Studies are available on mobile payment (MP) from most emerging markets, yet there is sparse research from Pakistan on how it can improve financial inclusion and equality. This qualitative study explores the socioeconomic conditions in Kenya and Pakistan, respectively. It examines how to utilize the successful strategy of M-Pesa to contemplate a MP Service that is accessible to all levels of society.
We analyze the influencing factors in Pakistan through market analysis, semi-structured interviews and surveys conducted with rural women. We argue that in order to improve financial inclusion and gender equality in Pakistan, the penetration rate of the MP Service must be able to reach critical mass amongst all income levels and social strata. Furthermore, our findings reveal that there is a gender digital divide due to technophobia and the lack of gender-friendly technology, which leaves the poor population and especially women financially excluded. Therefore, to improve financial inclusion and gender equality one must consider the specific socioeconomic context and provide a MP Service that is able to reach all residents.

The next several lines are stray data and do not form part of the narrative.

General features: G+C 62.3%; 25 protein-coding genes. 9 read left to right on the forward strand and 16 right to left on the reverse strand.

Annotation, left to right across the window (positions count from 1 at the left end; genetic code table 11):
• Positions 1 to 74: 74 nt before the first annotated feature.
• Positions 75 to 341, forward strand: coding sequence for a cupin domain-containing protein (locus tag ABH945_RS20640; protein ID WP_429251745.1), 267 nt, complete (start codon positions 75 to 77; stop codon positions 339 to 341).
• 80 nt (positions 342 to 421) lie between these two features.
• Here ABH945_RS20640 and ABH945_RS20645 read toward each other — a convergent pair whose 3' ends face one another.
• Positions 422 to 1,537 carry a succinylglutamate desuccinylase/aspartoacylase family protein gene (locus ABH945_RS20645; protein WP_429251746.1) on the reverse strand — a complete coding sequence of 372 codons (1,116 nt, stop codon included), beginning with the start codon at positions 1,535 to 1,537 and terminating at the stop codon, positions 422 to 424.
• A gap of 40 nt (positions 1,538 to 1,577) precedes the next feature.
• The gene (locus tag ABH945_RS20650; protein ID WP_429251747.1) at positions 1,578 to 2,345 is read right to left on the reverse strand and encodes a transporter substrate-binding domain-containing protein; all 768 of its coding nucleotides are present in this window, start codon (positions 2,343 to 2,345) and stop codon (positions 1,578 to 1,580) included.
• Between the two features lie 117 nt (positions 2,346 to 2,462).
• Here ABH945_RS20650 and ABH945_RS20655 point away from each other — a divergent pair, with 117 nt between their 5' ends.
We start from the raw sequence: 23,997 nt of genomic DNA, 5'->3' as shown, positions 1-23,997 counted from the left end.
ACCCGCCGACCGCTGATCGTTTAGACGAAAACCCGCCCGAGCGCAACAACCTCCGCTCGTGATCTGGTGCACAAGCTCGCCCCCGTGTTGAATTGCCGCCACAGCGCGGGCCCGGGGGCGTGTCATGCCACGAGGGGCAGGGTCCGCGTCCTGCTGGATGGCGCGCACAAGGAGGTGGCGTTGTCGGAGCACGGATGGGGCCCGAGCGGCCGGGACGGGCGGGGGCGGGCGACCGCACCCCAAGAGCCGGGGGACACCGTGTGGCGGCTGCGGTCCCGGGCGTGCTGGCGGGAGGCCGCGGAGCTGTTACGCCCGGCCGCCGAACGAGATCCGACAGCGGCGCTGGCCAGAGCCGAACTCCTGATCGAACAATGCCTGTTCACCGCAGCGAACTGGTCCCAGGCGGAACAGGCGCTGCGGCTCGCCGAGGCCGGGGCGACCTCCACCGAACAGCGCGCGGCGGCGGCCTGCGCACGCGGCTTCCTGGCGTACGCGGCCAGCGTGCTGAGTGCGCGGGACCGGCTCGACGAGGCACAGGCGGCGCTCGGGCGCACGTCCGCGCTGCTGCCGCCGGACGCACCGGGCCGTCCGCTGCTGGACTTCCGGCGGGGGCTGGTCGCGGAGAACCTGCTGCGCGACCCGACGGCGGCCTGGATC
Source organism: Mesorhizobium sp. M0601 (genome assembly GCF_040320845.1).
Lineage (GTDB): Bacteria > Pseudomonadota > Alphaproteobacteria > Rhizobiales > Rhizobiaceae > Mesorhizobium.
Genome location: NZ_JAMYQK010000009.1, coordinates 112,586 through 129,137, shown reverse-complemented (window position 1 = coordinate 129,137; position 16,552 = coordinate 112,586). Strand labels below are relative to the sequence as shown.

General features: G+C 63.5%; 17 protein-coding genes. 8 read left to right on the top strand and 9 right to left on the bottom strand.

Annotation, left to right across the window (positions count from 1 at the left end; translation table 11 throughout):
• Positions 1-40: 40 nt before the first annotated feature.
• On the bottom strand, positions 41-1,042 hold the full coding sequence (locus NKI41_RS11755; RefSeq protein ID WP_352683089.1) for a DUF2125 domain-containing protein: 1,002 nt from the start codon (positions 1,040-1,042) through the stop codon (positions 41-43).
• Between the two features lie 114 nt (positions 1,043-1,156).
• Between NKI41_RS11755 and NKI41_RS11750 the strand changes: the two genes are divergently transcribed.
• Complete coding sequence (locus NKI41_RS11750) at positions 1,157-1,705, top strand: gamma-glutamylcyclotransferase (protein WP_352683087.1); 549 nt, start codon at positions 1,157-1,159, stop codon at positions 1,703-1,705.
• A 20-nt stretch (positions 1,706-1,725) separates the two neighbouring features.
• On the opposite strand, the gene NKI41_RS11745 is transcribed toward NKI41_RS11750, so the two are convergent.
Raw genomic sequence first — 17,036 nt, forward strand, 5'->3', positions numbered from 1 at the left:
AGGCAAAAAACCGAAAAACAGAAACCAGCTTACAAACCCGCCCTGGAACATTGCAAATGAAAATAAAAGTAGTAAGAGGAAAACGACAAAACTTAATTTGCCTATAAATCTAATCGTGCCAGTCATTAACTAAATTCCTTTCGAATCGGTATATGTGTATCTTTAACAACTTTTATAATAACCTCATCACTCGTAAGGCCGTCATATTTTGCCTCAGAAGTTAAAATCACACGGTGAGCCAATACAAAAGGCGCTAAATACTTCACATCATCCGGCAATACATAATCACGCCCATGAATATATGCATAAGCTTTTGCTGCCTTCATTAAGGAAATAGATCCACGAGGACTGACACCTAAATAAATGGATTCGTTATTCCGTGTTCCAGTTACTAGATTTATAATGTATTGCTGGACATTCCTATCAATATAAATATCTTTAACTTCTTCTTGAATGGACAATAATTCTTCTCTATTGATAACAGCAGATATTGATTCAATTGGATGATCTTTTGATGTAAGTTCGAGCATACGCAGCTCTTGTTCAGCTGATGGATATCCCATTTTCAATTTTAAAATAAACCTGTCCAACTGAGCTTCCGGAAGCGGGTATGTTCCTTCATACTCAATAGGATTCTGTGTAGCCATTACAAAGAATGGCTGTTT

Our work provides researchers with a societal context when addressing the digital and financial divide, and sheds a light on the unbanked and disenfranchised population of Pakistan.